The real estate industry is truly enormous. Estimates suggest that it contributes about $3.5T to the US economy – about 15 percent of our entire economic output. Construction adds another $836B, and brokers make over $66B in commission every year.
It’s a big market, but despite this, it has resisted the march of technology. The property market in the year 2010 looked very similar to the same market in 1990.
Over the next ten years, though, all that is going to change. The last decade saw profound improvements in the technology that underlies the sector. And that trend is going to accelerate going forwards as companies build out their systems. It is an exciting time to be in the industry.
After the year 2001, PropTech 1.0 emerged. The major trend here was towards online aggregators. People set up websites like Redfin, Procore, and Trulia, to list properties online, negating the need to go to a physical real estate agent.
The development was terrible news for the traditional brick-and-mortar industry, but good news for buyers. Finally, they could see all the properties for sale in their local area in one place.
PropTech 2.0 started entering the mainstream in about 2008. Entrepreneurs realized that they could take advantage of the sharing economy to make better use of resources. WeWork and Airbnb were born.
But even with these innovations, there’s still a tremendous amount of friction in the system. And it costs people money. Innovators, therefore, continue to look for solutions that will solve these problems. And they’ve had a lot of luck.
Readers like you, however, aren’t so much interested in the technical details, but rather in how it can help you navigate the property market.
Here’s how you can benefit from PropTech going forwards.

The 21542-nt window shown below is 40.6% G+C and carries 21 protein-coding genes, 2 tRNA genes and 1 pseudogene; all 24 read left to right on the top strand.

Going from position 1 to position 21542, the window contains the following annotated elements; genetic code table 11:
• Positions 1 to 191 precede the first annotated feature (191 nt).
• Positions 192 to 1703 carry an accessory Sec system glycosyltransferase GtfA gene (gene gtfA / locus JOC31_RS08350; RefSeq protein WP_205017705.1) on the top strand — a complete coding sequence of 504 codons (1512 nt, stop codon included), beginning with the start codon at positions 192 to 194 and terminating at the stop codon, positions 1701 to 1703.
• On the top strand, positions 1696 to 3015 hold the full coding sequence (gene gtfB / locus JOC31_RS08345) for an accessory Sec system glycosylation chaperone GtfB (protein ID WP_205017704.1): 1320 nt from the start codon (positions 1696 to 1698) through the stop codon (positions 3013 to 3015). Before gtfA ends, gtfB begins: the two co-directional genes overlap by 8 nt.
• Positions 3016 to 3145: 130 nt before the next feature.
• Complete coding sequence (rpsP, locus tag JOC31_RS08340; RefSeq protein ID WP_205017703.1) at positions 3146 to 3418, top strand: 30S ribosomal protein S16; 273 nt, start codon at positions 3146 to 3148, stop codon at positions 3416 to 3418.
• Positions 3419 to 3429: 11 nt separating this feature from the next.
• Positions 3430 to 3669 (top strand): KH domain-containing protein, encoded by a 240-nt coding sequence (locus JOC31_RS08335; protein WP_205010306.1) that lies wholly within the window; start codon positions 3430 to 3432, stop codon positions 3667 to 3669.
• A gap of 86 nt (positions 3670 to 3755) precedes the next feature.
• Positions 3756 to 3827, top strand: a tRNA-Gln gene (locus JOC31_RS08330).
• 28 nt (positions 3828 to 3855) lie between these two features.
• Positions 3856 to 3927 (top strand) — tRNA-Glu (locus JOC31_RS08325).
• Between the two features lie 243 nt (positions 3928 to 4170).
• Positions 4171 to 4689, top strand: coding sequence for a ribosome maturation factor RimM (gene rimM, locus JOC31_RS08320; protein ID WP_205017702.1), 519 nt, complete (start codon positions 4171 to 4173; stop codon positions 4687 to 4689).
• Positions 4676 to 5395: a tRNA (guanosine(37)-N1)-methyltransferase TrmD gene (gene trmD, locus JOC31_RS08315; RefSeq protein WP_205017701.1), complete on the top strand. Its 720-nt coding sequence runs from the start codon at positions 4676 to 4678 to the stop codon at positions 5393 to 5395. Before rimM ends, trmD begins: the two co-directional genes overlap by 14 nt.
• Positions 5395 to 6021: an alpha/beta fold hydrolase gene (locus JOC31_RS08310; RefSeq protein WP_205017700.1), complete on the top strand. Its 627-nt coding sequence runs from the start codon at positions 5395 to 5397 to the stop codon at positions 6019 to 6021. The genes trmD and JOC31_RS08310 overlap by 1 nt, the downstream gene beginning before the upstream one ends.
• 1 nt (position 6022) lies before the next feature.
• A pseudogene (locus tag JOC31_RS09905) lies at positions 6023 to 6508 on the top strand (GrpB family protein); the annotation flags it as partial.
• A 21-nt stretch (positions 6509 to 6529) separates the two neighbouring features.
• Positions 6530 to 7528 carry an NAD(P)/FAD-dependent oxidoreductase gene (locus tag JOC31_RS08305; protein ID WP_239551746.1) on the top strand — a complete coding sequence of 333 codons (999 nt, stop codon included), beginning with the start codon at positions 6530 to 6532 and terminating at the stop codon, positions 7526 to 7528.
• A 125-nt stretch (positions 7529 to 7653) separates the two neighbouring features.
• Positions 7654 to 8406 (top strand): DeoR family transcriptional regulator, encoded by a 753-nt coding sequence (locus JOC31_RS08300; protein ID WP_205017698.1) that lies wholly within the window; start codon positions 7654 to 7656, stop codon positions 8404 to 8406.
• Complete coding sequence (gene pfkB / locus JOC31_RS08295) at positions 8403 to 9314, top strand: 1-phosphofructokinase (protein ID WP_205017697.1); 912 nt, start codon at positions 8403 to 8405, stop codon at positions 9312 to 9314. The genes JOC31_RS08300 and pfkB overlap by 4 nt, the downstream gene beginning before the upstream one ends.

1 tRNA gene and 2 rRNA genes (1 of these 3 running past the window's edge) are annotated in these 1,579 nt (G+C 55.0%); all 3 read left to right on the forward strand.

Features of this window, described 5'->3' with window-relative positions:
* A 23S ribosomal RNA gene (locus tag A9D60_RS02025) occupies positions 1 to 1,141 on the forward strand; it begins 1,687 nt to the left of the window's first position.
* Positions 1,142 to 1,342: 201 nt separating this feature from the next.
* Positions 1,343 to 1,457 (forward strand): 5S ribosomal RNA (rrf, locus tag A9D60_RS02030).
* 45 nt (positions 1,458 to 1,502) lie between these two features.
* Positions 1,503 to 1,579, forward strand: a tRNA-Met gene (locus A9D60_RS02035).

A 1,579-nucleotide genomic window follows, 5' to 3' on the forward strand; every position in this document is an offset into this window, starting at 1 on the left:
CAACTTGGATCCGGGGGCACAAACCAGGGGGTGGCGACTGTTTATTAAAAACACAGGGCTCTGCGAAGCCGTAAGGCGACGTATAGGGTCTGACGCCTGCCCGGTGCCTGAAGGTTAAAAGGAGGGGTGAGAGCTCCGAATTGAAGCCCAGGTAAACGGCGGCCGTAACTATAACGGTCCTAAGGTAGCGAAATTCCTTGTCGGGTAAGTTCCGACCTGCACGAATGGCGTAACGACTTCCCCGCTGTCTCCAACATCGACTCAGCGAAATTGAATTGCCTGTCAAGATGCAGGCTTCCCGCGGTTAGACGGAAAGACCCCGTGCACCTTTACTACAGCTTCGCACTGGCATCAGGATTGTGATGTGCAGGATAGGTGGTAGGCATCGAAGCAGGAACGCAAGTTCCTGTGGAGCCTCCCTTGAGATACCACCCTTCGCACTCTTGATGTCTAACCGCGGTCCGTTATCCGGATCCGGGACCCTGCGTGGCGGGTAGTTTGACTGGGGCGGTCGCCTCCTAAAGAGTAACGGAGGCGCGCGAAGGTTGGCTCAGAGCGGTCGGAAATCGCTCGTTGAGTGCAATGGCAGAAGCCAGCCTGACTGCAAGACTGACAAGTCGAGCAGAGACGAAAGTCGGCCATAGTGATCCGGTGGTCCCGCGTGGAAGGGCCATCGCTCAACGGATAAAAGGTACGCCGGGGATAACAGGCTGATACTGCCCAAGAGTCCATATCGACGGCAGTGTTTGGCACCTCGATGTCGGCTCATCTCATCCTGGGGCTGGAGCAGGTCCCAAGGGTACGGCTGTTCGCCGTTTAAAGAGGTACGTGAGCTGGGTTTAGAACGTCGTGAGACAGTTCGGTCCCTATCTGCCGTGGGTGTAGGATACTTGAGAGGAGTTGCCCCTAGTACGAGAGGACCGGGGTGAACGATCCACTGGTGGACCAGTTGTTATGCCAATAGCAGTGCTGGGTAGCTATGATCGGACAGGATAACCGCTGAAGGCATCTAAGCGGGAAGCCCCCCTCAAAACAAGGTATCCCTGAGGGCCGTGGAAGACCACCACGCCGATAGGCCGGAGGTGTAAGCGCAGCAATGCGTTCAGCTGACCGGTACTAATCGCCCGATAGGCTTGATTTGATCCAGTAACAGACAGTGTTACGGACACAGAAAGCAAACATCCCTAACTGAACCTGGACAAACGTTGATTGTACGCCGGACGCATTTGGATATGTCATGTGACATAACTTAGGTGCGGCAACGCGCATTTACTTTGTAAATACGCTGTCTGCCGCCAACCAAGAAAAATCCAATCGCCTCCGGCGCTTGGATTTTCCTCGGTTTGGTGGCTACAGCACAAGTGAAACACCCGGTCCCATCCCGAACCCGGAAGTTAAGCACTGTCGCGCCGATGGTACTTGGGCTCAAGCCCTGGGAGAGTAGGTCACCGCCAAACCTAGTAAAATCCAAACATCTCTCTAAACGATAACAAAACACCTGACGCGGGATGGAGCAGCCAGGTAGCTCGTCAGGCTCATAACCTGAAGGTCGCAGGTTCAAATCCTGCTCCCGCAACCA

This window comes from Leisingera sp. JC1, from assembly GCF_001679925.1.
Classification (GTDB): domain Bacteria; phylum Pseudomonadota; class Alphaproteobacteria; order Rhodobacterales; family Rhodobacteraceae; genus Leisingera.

Achieve Fair Value For Your Property Without Going To An Estate Agent
Typically, if you want to find out how much your property is worth, you have to go to a valuation expert, like an estate agent.
They tell you how much you’re likely to get for your property before you put it on the market. It is an excellent service to have, but it also adds to the cost of the transaction. Assessing a home isn’t free.
Now, though, real estate businesses and investors can take advantage of AI-based valuations. The idea here is to use data from past sales to predict how much a particular property is worth.
As with a regular assessment, it is not 100 percent guaranteed, but it does provide you with a cheap way of putting real estate on the market.
Landlords and professional property investors need to rent out their real estate to make a return. Unfortunately, finding quality renters is a challenge. You rarely know what you’re going to get.
Today, though, we’re seeing the rise of outsourced property management firms that specialize in filling rented accommodation with people who are likely to pay.
A find a tenant service, therefore, can dramatically lower your risk and improve your return. It reduces search costs, AND it increases occupancy rates.
Online Closing Software
Companies will also deploy new property technology to make the transaction process smoother. At the moment, it is not uncommon to have to wait eight weeks while professionals do all the background paperwork. But in the future, that will change.
For instance, companies are now developing online closing software solutions. The idea here is to set out all of the terms of the transaction in a format that all parties can understand and work on together. Once complete, it can be sent to the bank and solicitors for approval.
Another project by Built is looking to make it easier for property investors to collaborate with construction companies on their projects. The idea is to give investors a kind of broad management oversight so that they can get a sense of what is happening on the ground.
PropTech has moved on in leaps and bounds over the last decade, but it still has a long way to go. Things are smooth on the buyer and seller side until the parties decide to transact. Beyond that point, things are still tricky.
People looking to invest in property, however, will increasingly benefit from software solutions that enhance workflow and speed up administration.
Fundamentally, transferring ownership from one party to another shouldn’t be any more challenging for a house than a car. But unless the software can make a dent in workflow, the industry will remain notoriously tricky to navigate.